Wednesday, March 19, 2014

What is Tiger Tail and How to String Beads With It

I personally like working with beading cable which is also called "Tiger Tail" when creating necklaces, bracelets and some anklets.  Beading cable is nylon coated cable that has been twisted together from multiple strands and is readily available in 3, 7, 19, 21 and 49 strands and ranges from .3 to 1 mm thick. The more strands present in the finished cable, the stronger and more flexible the wire will be. I find that a .18 mm wire with 7 strands is usually best for my projects and use it extensively. Occasionally I will use a smaller diameter wire for very fine holed beads like some small pearls.

Beading cable on a spool

Using the heaviest wire you can fit through your bead holes is another way to choose cable. This way bead will not rub up and down the wire as much and damage the coating should they be sharp. This is especially true for crystals like Swarovski which can have sharp edges on the holes.

Tiger Tail comes in many types of wire. The most typical is stainless steel which can also have colored finishes over top of the wire, however, it also comes in sterling, gold, brass, copper and other metals. I use the stainless most often followed by brass or gold coated stainless. 

This product is very strong and quite flexible. It is paired with crimp beads or ends which also allow for direct attachment of clasps and rings to hook them into. The strength of this product cannot be compared to any type of stringing material currently available. 

How to String or Restring with Tiger Tail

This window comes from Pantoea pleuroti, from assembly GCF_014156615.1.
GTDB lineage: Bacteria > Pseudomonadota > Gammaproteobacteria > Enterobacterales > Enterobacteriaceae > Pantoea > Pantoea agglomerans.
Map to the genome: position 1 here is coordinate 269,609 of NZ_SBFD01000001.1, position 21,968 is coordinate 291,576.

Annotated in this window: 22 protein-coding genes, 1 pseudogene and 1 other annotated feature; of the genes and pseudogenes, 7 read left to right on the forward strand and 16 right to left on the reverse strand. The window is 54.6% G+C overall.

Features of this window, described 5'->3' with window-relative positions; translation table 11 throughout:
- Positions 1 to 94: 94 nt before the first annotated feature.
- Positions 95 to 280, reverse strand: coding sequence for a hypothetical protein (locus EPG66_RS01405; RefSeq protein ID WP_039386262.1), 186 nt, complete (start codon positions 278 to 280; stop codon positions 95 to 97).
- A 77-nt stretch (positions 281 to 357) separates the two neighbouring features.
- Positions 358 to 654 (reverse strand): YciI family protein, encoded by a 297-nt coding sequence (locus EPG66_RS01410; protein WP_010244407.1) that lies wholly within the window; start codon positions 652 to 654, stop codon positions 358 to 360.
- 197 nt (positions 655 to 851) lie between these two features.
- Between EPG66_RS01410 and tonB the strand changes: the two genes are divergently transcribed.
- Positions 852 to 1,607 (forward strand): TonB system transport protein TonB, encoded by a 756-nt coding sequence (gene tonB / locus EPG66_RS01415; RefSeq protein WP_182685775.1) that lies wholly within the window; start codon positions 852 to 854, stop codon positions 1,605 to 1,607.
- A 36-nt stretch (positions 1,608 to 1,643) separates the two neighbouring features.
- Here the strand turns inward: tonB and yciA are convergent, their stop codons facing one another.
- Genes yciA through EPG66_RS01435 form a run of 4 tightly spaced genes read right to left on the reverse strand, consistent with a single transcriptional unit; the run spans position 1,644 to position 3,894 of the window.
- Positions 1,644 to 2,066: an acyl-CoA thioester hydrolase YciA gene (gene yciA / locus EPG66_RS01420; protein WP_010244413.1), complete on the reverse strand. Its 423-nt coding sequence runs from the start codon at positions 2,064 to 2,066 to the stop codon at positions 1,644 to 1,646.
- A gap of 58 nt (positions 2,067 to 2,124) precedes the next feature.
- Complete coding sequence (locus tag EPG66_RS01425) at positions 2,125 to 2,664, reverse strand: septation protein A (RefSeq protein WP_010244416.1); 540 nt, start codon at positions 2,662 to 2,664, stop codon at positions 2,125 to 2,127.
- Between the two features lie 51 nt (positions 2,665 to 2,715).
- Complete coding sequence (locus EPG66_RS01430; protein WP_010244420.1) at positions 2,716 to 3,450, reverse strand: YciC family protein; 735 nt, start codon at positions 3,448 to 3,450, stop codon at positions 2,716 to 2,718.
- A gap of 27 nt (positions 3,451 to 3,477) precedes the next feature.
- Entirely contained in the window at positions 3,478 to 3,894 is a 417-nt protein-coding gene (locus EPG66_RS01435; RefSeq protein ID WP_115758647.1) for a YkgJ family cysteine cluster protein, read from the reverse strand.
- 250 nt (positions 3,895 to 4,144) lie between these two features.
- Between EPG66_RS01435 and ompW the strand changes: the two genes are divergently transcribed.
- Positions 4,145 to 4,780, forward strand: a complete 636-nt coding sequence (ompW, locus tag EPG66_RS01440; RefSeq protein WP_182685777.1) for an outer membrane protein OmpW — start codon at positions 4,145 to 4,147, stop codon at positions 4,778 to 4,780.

What you need: Beading cable, pliers or crimp tool, toe nail clipper or wire cutter, beads, crimp beads

1. Cut your tiger tail 4-6" longer than your finished piece will be with your toe nail clipper or wire cutter.

2. Slide a crimp bead on one end of the wire

3. Add the clasp.

4. Loop the end of your tiger tail back through the crimp bead leaving a short tail.

5. Use a pair of pliers to crush the crimp bead flat or use a crimping pliers to crimp and roll the 

6. Test your crimp and be sure it does not move. If it does then use your pliers to flatten the crimp further.

7. Using other end of the cable, string your beads onto it in the desired pattern. 

8. Cover the small tail you have with first beads you are using so that the tail does not show.

9. When you are finished with stringing add another crimp bead and the clasp loop or a short length of chain if you want your project to be adjustable.

10. Loop the free end of the cable through the crimp bead and as many of the end beads as you can.

11. Grab the end of the tail and pull gently to tighten the loop so it matches the one on the opposite end.

12. Repeat steps 5 and 6
And you are done!  Easy and affordable, stringing on beading cable can save you a trip to the jeweler for a broken item or can become an easy way to string found beads.


  1. Is this good to use for smaller projects only? ( necklaces, bracelets) Or how does one connect it for larger longer projects? (Victorian ornaments, netting)

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  3. It really is not appropriate for netting and such-if it becomes kinked it is permanent and weakens the wire. Thanks for reading!


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